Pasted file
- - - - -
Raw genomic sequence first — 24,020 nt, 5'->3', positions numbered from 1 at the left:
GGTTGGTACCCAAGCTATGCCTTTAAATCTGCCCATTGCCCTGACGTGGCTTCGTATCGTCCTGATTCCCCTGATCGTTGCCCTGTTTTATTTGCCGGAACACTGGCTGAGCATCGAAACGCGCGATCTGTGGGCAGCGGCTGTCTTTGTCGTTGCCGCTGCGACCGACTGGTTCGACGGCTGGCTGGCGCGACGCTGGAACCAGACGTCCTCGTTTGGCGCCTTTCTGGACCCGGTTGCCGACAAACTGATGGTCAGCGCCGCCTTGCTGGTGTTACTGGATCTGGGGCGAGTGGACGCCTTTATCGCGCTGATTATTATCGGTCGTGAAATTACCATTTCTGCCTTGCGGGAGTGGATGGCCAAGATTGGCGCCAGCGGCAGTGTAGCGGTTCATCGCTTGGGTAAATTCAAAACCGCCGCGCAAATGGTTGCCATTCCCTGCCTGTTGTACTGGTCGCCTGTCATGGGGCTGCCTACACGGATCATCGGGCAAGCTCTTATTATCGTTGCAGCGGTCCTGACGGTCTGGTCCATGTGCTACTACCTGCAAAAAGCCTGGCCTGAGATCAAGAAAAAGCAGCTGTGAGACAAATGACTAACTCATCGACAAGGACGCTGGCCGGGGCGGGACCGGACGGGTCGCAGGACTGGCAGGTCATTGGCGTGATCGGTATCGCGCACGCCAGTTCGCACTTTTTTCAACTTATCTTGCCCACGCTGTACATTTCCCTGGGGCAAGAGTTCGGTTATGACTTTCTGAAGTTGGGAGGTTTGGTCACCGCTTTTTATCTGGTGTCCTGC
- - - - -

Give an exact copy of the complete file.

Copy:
Raw genomic sequence first — 24,020 nt, 5'->3', positions numbered from 1 at the left:
GGTTGGTACCCAAGCTATGCCTTTAAATCTGCCCATTGCCCTGACGTGGCTTCGTATCGTCCTGATTCCCCTGATCGTTGCCCTGTTTTATTTGCCGGAACACTGGCTGAGCATCGAAACGCGCGATCTGTGGGCAGCGGCTGTCTTTGTCGTTGCCGCTGCGACCGACTGGTTCGACGGCTGGCTGGCGCGACGCTGGAACCAGACGTCCTCGTTTGGCGCCTTTCTGGACCCGGTTGCCGACAAACTGATGGTCAGCGCCGCCTTGCTGGTGTTACTGGATCTGGGGCGAGTGGACGCCTTTATCGCGCTGATTATTATCGGTCGTGAAATTACCATTTCTGCCTTGCGGGAGTGGATGGCCAAGATTGGCGCCAGCGGCAGTGTAGCGGTTCATCGCTTGGGTAAATTCAAAACCGCCGCGCAAATGGTTGCCATTCCCTGCCTGTTGTACTGGTCGCCTGTCATGGGGCTGCCTACACGGATCATCGGGCAAGCTCTTATTATCGTTGCAGCGGTCCTGACGGTCTGGTCCATGTGCTACTACCTGCAAAAAGCCTGGCCTGAGATCAAGAAAAAGCAGCTGTGAGACAAATGACTAACTCATCGACAAGGACGCTGGCCGGGGCGGGACCGGACGGGTCGCAGGACTGGCAGGTCATTGGCGTGATCGGTATCGCGCACGCCAGTTCGCACTTTTTTCAACTTATCTTGCCCACGCTGTACATTTCCCTGGGGCAAGAGTTCGGTTATGACTTTCTGAAGTTGGGAGGTTTGGTCACCGCTTTTTATCTGGTGTCCTGC